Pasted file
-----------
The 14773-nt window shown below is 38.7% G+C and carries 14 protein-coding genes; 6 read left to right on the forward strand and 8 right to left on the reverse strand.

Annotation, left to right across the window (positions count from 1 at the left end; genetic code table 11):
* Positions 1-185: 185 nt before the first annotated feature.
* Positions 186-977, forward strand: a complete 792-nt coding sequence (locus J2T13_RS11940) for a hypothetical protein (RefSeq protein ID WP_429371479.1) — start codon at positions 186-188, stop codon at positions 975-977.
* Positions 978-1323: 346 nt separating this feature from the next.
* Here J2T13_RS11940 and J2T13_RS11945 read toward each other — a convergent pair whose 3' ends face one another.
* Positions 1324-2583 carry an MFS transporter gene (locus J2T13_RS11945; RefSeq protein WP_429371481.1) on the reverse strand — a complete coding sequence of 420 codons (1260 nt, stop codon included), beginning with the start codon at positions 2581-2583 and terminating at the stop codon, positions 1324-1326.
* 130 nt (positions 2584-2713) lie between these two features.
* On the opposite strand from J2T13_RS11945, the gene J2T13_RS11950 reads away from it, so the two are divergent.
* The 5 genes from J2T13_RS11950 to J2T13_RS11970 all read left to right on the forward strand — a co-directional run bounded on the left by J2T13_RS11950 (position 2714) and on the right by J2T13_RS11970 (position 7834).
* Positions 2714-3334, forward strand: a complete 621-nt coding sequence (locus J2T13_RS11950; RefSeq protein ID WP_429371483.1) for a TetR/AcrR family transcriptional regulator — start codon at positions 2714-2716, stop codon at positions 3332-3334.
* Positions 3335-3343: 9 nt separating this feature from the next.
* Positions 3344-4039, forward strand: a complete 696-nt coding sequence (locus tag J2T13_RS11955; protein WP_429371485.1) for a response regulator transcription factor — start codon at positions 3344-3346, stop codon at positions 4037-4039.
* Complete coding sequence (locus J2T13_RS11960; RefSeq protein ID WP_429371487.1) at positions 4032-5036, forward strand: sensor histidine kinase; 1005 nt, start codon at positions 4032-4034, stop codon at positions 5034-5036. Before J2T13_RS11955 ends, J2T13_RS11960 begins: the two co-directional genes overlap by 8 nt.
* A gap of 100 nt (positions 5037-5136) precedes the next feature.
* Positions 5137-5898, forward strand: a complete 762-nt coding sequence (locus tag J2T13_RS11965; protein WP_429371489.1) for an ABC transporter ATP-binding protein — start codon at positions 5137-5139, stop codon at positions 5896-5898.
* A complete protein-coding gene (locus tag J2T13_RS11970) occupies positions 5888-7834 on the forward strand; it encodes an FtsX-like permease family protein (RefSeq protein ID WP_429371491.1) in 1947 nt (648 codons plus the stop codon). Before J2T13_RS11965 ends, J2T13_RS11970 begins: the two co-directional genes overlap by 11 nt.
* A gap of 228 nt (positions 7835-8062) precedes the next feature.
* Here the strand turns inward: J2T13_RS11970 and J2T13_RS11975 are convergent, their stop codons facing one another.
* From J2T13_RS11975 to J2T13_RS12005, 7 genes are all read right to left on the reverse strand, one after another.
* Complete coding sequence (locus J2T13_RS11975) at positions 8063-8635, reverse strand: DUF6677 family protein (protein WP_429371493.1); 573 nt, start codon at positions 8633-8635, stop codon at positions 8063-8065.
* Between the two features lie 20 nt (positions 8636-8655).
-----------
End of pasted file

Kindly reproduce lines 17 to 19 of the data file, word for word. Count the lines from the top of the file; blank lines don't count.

* A complete protein-coding gene (locus tag J2T13_RS11970) occupies positions 5888-7834 on the forward strand; it encodes an FtsX-like permease family protein (RefSeq protein ID WP_429371491.1) in 1947 nt (648 codons plus the stop codon). Before J2T13_RS11965 ends, J2T13_RS11970 begins: the two co-directional genes overlap by 11 nt.
* A gap of 228 nt (positions 7835-8062) precedes the next feature.
* Here the strand turns inward: J2T13_RS11970 and J2T13_RS11975 are convergent, their stop codons facing one another.